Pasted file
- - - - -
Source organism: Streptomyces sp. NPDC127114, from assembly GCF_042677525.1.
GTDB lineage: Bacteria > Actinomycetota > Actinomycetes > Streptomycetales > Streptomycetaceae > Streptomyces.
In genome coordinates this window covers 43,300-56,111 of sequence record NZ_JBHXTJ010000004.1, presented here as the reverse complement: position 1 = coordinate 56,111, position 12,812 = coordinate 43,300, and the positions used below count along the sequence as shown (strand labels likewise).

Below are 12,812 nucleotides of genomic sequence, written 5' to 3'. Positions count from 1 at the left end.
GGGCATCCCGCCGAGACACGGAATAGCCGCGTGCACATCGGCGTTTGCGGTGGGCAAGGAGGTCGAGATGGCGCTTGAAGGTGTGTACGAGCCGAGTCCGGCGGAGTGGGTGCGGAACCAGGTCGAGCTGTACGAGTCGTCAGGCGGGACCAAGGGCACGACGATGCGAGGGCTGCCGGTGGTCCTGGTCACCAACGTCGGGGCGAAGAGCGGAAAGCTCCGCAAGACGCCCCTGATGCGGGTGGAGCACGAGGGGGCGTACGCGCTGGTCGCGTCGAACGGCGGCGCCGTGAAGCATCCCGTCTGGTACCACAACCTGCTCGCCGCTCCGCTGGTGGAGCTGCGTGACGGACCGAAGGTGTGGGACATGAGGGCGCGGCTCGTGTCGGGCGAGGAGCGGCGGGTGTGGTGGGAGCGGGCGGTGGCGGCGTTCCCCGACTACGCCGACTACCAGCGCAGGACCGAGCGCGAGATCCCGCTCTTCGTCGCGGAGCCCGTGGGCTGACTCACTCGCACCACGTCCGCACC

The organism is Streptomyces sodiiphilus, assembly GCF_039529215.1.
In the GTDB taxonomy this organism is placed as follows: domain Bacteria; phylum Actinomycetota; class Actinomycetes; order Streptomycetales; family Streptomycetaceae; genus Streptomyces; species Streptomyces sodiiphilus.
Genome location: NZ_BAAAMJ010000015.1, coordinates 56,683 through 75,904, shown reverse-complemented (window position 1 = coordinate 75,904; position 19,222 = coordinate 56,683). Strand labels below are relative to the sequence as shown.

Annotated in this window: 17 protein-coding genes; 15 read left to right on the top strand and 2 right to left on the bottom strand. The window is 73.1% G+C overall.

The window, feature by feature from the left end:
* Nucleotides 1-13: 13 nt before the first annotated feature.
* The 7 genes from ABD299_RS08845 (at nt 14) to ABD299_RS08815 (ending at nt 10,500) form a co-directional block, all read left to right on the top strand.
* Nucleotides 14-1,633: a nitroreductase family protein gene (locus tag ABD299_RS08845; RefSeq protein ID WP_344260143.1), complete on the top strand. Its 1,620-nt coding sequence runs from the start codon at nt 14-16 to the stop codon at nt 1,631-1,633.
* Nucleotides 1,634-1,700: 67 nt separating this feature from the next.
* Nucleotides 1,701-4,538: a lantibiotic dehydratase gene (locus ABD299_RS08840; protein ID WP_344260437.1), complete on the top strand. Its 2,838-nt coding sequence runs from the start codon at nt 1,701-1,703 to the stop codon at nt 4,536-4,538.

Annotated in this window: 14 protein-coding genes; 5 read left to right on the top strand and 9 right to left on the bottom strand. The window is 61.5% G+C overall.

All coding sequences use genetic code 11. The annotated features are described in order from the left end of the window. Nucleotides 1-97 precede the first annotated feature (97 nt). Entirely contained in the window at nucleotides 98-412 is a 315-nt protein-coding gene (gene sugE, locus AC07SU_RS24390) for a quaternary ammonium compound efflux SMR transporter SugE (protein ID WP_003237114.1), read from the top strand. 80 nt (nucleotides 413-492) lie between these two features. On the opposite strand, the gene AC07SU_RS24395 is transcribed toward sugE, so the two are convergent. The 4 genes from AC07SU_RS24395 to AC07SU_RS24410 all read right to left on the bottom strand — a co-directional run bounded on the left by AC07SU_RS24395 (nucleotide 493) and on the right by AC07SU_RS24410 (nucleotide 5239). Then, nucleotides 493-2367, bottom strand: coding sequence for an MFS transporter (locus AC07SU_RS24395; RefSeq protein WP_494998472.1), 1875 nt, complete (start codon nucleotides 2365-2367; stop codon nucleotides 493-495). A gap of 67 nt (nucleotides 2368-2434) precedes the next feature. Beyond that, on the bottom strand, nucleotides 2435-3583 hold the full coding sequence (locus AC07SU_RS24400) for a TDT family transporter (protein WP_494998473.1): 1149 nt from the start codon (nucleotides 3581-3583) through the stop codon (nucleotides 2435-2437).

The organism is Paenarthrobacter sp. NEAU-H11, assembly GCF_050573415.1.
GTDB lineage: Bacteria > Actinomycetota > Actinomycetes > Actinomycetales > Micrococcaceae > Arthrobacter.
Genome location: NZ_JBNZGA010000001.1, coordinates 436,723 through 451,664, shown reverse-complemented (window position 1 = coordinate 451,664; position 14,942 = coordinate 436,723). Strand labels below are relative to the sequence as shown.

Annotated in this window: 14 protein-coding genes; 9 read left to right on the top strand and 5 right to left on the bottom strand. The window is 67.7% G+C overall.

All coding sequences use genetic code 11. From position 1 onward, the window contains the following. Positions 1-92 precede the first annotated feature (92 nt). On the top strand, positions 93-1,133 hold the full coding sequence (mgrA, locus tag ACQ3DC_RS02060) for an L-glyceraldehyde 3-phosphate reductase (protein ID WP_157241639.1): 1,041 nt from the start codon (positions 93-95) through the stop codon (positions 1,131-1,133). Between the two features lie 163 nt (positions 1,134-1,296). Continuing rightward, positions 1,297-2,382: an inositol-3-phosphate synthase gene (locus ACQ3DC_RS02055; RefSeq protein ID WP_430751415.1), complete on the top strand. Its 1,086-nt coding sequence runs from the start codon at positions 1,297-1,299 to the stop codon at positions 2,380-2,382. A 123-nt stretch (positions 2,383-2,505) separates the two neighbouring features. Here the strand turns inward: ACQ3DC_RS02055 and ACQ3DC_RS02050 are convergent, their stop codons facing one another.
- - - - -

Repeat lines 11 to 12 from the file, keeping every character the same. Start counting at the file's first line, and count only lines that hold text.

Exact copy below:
* Nucleotides 1-13: 13 nt before the first annotated feature.
* The 7 genes from ABD299_RS08845 (at nt 14) to ABD299_RS08815 (ending at nt 10,500) form a co-directional block, all read left to right on the top strand.